# Spherical polars

1. Nov 6, 2004

### MathematicalPhysics

I have two points, one given in spherical polar coordinates and the other in cartesian coordinates. If I want to work out the distance inbetween these points do I need to convert the cartesian into spherical polars?

2. Nov 6, 2004

### matt grime

Unless you happen to be able to visualize these things in your head, then yes, writing the point in sphericals in cartesian coords would seem like a good step, especially as distance is usually calculated in terms of cartesion coordinates.

3. Nov 6, 2004

### StatusX

the formula for the distance between two points in spherical coordinates is:

$$d^2=r_1^2+r_2^2-2 r_1 r_2(sin\theta_1 sin\theta_2 cos\phi_1 cos\phi_2 + sin\theta_1 sin\theta_2 sin\phi_1 sin\phi_2 + cos\theta_1 cos\theta_2)$$

obviously, the cartesian formula is a lot simpler.

4. Nov 7, 2004

### MathematicalPhysics

Okay so I have point P with spherical polar coordinates
$$(R, \theta , \phi)$$
and point A with cartesian coordinates
$$(0, 0, a)$$

so A is just the z axis with length a? so in spherical polars:

A is $$(a, 0, 0)$$ ? or maybe $$(a, \theta, \phi)$$ ?

Im getting confused!

5. Nov 7, 2004

### arildno

With $$\theta$$ being the angle in the horizontal plane, whereas $$\phi$$ the angle to the z-axis, a given point at distance abs(a) ("a" itself either positive or negative) on the z-axis has the polar representation:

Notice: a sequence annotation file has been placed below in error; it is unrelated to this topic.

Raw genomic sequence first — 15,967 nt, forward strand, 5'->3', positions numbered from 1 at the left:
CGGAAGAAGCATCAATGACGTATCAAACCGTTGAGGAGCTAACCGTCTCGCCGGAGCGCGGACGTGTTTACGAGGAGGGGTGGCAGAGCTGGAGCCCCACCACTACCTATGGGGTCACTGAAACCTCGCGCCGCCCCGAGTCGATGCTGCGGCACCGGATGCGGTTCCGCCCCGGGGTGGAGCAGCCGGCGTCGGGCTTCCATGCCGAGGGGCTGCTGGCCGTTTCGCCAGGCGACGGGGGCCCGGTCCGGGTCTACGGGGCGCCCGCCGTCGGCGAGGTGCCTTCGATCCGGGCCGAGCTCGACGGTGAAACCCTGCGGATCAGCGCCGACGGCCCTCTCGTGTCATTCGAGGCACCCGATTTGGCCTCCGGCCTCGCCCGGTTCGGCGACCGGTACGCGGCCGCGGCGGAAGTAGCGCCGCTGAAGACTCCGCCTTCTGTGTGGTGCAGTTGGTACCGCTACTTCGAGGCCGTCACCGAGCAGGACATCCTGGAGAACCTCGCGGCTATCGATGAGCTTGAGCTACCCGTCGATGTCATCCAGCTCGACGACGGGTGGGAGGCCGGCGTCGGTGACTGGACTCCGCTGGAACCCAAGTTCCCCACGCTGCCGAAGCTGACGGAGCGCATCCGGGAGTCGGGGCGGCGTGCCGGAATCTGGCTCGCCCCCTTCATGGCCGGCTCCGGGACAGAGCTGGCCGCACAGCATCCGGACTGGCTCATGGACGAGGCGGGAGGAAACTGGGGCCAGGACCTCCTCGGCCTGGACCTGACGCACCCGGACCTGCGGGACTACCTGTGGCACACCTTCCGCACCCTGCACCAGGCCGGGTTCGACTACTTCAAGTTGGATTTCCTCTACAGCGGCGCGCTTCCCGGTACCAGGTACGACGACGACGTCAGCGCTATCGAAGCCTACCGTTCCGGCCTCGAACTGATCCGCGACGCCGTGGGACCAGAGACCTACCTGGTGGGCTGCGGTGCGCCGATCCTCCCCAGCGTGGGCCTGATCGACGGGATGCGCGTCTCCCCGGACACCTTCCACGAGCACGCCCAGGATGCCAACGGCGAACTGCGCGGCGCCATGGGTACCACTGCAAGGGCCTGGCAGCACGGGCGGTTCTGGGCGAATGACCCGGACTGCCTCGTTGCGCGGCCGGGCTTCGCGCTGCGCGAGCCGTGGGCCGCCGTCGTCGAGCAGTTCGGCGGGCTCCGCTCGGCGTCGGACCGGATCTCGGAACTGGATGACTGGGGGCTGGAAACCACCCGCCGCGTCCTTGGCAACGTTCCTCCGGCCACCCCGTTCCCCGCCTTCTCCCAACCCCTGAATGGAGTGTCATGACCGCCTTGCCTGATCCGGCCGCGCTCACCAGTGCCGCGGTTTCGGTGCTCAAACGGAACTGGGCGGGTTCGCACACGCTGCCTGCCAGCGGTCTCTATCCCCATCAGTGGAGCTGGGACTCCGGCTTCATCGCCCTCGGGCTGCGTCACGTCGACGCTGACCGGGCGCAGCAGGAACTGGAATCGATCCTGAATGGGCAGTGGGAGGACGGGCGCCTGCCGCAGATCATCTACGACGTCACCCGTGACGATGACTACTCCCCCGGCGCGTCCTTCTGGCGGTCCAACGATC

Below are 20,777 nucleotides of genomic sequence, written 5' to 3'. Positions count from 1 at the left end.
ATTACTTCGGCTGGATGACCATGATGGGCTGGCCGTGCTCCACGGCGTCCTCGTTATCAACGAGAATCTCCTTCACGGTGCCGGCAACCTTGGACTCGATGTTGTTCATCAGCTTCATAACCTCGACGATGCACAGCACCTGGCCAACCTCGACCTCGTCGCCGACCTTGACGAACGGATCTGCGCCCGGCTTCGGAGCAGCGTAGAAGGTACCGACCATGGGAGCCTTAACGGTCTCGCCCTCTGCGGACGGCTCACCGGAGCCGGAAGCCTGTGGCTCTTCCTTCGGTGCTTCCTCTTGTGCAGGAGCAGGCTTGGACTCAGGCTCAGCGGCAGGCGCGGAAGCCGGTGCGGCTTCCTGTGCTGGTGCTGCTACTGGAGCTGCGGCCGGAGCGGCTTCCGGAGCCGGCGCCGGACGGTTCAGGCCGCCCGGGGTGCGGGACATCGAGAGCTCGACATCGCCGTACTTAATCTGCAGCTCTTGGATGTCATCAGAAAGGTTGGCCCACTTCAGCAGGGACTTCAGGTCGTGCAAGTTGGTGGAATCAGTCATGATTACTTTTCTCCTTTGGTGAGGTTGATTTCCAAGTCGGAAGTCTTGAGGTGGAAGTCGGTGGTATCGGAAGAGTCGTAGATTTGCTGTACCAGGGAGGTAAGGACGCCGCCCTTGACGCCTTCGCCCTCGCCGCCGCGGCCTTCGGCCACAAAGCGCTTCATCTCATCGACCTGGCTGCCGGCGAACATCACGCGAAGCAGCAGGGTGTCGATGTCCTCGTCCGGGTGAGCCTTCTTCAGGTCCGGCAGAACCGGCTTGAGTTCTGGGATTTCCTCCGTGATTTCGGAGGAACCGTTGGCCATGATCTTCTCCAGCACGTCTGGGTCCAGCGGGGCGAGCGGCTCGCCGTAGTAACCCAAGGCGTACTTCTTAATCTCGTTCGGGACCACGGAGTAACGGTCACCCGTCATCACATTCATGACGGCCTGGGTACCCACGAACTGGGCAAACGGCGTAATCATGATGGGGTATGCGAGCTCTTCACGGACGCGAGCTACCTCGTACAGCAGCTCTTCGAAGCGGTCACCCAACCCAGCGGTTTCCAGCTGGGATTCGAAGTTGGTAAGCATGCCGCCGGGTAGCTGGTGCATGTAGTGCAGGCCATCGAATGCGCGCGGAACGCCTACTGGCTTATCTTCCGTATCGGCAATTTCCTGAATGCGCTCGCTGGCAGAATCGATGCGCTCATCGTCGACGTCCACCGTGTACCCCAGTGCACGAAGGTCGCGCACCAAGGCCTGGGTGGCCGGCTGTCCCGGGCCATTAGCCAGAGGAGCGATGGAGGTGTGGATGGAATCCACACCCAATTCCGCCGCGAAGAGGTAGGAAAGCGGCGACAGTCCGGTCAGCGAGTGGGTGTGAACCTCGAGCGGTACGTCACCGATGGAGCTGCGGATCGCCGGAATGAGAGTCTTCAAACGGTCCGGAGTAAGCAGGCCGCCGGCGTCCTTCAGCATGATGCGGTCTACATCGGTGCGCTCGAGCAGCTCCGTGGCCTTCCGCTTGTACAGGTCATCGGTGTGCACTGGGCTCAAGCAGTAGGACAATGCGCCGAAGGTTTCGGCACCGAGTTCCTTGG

$$(abs(a),\theta,\frac{\pi}{2}(1-sign(a))$$
where sign(a) is 1 when a is positive or -1 when a is negative.

6. Nov 7, 2004

### MathematicalPhysics

Thanks, I've now worked out:

$$x = r\sin\theta\cos\phi , y = r\sin\theta\sin\phi, z = r\cos\theta$$

I'll see how far I can get now!

7. Nov 7, 2004

### arildno

Note:
In your notation, the angles are interchanged from how I've used them!

8. Nov 7, 2004

### MathematicalPhysics

Yeah, sorry forgot to mention that I had interchanged them.

So now I have two points in cartesian coordinates:

P $$(R\sin\theta\cos\theta , R\sin\theta\sin\phi , R\cos\theta)$$

A $$(0, 0, a)$$

In order to work out the distance AP do I need to square that awful looking thing?!

9. Nov 7, 2004

### arildno

Yep, that's what you need to do.

10. Nov 8, 2004

### MathematicalPhysics

Okay so I need:

$$(R\sin\theta\cos\phi)^2 + (R\sin\theta\sin\phi)^2 + (R\cos\theta)^2$$

How can I simplify this? In a book I have it just sets a "similar" expression equal to 1 with no intermediate steps:

$$(\sin\theta\cos\phi)^2 + (\sin\theta\sin\phi)^2 + (\cos\theta)^2 = 1$$

Also this has no 'R' in it.

edit: sorry had theta where there should have been phi

Last edited: Nov 8, 2004
11. Nov 9, 2004

### HallsofIvy

Did you notice that
$$(R\sin\theta\cos\phi)^2 + (R\sin\theta\sin\phi)^2 + (R\cos\theta)^2$$
$$=R^2(\sin\theta\cos\phi)^2 + R^2(\sin\theta\sin\phi)^2 + R^2(\cos\theta)^2$$
$$= R^2((\sin\theta\cos\phi)^2 + (\sin\theta\sin\phi)^2 + (\cos\theta)^2$$)
?

12. Nov 9, 2004

### MathematicalPhysics

Yeah, I've got the distance AP to be

$$(R^2 - 2aR\cos\theta + a^2)^(1/2)$$

which I think is correct?

Now writing the triple integral of AP over the sphere R less than or equal to a in terms of spherical polar coords gives:

$$\iiint {\sqrt(R^2 - 2aR\cos\theta + a^2)} R^2 \sin\theta\,dR\,d\theta\,d\phi$$

with the integration over R between 0 and a
the integration over $$\theta$$ between 0 and pi
the integration over $$\phi$$ between 0 and 2pi

correct so far?